From Discover Magazine:
On August 31, the Sun threw a major tantrum. It started with a vast arc of material towering over its surface, a stream of plasma flowing between two sunspots. Sometimes these collapse back down to the Sun’s surface, but this one exploded, blasting hundreds of millions of tons of material out into space.
SDO captured this ridiculously awesome picture of the arc just before it erupted:
Holy solar hissy fit! [Click to enfilamentenate.]
This picture is a combination of two images, both in the extreme ultraviolet part of the spectrum (30.4 and 17.1 nanometers, to be specific), where magnetic activity is easy to spot. The bright spot to the upper left is a sunspot, which are normally dark in optical light, but shine brightly in the UV. The filament, as the arch is called, is so big it’s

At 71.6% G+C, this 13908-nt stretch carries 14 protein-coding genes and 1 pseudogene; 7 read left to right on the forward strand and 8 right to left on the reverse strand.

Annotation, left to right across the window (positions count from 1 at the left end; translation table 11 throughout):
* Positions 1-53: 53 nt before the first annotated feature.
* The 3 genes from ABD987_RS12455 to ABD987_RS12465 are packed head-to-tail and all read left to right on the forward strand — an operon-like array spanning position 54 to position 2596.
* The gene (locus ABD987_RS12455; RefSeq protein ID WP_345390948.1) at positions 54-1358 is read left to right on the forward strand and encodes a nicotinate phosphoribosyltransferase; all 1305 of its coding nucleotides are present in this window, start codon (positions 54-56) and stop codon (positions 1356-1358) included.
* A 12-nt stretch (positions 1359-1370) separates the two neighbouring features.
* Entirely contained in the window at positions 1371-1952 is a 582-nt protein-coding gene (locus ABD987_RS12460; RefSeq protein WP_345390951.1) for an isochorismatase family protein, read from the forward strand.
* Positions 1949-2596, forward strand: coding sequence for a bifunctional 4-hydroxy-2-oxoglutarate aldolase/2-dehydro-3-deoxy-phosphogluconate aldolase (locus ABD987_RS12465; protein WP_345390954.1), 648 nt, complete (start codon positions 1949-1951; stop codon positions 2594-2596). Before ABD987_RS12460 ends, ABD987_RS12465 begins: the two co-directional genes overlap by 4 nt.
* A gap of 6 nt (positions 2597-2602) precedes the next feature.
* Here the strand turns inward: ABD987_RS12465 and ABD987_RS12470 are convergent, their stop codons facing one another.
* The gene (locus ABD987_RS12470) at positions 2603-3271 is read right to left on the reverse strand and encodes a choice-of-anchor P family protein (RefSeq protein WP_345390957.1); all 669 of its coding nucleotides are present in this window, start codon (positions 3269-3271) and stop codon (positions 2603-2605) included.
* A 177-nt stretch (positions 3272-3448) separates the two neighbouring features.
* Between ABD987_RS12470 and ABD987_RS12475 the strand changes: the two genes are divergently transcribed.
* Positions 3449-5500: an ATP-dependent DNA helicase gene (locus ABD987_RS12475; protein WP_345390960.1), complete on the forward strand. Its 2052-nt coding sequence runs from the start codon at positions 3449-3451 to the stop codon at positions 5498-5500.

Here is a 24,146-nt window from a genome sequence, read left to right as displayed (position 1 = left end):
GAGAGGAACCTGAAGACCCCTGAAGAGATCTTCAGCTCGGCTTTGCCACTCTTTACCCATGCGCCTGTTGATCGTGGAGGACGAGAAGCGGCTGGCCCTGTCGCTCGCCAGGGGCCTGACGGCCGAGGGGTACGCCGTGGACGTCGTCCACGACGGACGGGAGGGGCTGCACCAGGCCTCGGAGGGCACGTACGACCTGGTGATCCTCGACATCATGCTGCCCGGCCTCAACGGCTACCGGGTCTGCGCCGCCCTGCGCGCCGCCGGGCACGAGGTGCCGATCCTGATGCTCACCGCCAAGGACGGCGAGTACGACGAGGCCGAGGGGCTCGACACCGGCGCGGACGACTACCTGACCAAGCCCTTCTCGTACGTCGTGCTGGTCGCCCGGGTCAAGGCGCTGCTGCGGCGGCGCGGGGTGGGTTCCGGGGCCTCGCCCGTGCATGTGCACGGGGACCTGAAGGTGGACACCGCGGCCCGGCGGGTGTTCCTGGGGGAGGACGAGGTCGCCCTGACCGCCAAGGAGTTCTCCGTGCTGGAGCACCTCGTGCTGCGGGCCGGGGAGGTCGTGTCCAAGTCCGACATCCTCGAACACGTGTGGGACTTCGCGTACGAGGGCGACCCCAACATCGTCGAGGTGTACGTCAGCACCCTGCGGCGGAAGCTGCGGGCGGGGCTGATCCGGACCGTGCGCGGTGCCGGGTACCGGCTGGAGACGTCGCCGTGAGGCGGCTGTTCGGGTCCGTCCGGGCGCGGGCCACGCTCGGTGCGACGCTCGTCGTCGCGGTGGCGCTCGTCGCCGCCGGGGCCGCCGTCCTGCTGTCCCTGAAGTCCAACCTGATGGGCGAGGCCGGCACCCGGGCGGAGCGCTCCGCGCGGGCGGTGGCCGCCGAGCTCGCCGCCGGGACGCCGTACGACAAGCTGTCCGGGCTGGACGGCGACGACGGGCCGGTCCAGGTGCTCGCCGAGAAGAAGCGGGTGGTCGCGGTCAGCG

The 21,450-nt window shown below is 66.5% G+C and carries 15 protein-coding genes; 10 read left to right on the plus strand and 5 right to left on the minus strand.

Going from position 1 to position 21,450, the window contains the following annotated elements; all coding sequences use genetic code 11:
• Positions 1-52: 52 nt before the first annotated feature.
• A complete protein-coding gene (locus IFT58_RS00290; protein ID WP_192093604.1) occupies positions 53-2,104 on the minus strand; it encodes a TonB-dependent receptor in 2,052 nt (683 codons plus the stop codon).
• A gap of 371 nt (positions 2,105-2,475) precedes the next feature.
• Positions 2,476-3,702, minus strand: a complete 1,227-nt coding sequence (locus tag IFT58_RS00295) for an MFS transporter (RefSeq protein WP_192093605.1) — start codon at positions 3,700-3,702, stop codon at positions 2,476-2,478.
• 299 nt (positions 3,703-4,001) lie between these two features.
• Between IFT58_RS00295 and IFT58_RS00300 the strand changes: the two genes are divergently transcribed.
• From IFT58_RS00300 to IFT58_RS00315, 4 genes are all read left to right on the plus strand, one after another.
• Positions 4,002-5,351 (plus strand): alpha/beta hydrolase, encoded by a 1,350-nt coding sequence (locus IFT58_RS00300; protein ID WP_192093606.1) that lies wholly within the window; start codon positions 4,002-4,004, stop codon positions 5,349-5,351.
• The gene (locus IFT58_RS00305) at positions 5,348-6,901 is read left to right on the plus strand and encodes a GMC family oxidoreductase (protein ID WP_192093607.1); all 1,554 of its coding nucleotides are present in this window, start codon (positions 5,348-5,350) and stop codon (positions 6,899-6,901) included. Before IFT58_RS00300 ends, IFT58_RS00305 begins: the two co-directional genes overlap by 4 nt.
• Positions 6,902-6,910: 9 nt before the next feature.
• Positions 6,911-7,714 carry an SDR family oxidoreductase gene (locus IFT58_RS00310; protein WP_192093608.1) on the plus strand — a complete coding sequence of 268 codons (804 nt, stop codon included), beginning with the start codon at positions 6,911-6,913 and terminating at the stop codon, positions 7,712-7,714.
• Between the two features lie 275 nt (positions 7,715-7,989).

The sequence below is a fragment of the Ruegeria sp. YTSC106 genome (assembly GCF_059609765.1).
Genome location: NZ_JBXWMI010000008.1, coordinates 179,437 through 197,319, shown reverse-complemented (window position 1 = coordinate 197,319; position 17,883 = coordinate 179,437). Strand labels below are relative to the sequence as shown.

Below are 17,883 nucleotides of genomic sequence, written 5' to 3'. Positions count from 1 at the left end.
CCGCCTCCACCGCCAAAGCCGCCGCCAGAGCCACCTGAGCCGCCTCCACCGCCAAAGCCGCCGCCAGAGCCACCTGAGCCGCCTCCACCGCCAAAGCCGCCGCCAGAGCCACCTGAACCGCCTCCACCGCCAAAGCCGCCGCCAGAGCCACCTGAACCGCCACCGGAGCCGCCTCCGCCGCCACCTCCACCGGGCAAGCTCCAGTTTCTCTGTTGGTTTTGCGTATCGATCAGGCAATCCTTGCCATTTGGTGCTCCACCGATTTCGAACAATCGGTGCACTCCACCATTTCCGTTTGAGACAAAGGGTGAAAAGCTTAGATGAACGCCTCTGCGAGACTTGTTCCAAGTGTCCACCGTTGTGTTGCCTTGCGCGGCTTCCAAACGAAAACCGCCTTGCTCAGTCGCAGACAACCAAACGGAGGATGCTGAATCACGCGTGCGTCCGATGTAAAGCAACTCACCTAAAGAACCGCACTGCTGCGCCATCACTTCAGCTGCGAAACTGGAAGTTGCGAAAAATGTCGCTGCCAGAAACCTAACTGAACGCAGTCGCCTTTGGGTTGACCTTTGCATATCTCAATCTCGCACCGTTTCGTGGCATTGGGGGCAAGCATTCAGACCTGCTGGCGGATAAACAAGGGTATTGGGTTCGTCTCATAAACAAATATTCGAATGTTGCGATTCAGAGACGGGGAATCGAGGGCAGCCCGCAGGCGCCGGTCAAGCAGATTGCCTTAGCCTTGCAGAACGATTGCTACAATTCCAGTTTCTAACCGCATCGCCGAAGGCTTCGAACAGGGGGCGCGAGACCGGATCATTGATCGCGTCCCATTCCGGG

hard to comprehend: it was something like 300,000 kilometers (nearly 200,000 miles) across! That’s nearly enough to extend from the Earth to the Moon.
Images credit: NASA/GSFC/SDO; Stephen Ramsden